Worse than forgetting–misremembering: How do we teach millennials about martial law?

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Martial Law Museum, an online museum, was launched by Ateneo this month. —GRAPHICS COURTESY OF THE MARTIAL LAW MUSEUM

Amnesia may be a normal response to trauma, but remembering is essential to full recovery.

This is as true of the national trauma that we remember as “martial law”—shorthand for the 14-year dictatorship of President Ferdinand E. Marcos—as it is for any other kind of physical, mental or emotional abuse.

Forty-five years since the nightmare began, we are not there yet.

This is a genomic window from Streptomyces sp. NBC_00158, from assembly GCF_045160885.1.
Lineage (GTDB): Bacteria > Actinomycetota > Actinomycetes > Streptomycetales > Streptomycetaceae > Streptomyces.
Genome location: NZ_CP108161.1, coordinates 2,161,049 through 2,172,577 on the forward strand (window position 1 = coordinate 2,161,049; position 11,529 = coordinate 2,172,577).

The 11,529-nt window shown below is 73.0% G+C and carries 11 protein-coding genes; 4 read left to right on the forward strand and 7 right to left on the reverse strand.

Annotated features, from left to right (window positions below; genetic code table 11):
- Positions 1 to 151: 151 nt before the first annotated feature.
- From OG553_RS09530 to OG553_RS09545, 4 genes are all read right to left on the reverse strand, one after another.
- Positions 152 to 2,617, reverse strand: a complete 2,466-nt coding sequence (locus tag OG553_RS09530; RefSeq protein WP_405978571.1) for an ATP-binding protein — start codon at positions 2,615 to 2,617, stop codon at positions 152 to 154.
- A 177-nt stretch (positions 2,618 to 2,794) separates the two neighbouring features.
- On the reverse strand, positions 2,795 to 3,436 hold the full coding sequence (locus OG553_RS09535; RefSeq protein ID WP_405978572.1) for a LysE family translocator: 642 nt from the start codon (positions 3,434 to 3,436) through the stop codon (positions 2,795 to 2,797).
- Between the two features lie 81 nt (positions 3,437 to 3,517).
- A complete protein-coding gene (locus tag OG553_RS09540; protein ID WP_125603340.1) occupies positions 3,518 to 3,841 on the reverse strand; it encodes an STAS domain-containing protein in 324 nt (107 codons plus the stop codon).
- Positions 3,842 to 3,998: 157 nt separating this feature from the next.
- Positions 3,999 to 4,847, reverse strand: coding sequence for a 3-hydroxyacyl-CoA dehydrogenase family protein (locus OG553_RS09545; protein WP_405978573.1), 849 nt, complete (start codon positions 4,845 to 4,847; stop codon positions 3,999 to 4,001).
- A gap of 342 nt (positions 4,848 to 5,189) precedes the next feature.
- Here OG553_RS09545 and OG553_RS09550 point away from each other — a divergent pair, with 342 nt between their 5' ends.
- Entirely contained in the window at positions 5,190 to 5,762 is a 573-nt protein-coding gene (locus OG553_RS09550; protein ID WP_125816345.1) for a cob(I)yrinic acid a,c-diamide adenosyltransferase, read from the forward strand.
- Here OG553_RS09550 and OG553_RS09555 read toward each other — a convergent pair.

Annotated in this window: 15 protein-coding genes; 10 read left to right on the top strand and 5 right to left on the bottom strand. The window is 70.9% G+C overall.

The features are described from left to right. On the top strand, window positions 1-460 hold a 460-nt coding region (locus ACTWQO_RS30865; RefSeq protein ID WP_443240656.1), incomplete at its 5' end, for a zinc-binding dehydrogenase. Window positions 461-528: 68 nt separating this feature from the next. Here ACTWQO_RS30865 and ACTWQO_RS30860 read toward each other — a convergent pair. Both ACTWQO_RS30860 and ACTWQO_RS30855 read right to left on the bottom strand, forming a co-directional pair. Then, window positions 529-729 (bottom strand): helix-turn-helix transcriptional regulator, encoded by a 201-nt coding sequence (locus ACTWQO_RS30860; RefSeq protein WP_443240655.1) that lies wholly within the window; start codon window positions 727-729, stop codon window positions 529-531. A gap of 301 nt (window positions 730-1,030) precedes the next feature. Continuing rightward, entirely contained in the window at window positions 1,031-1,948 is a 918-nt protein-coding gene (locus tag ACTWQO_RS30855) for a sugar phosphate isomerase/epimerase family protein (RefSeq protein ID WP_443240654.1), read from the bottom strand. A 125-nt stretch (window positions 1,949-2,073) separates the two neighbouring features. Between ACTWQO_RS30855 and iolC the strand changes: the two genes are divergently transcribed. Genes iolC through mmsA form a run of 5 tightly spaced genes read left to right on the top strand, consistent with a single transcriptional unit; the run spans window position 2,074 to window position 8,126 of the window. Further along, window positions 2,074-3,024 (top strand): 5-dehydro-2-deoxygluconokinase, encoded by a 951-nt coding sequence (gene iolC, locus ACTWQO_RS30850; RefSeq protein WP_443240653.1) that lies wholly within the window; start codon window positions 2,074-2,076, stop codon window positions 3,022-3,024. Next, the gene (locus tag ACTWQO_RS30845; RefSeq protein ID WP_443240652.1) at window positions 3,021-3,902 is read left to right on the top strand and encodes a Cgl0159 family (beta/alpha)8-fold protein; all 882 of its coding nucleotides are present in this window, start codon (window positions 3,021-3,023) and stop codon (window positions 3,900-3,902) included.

Not only that, the signs are pointing to an impending relapse: a rising body count in a murderous war on drugs, the beginnings of a police surveillance state with spies in every barangay, the dismissal of human rights as an irrelevance, and an actual declaration of martial law, albeit restricted to Mindanao (for now).

Social memory

How could we have forgotten so quickly? More to the point, how can we remember something that most of us never really experienced?

The vast majority of the Philippine population were born after Marcos was booted out of the country in 1986. Only a dwindling cohort of gray-hairs can lay claim to direct experience of the horrors of martial rule, and since when did youth pay much attention to the rants of old people?

There is such a thing as social memory, the shared knowledge of members of a group. Social memory is what we choose to remember, and can differ vastly between different groups of people. It is constructed, and therefore, can be bent and shaped toward political ends.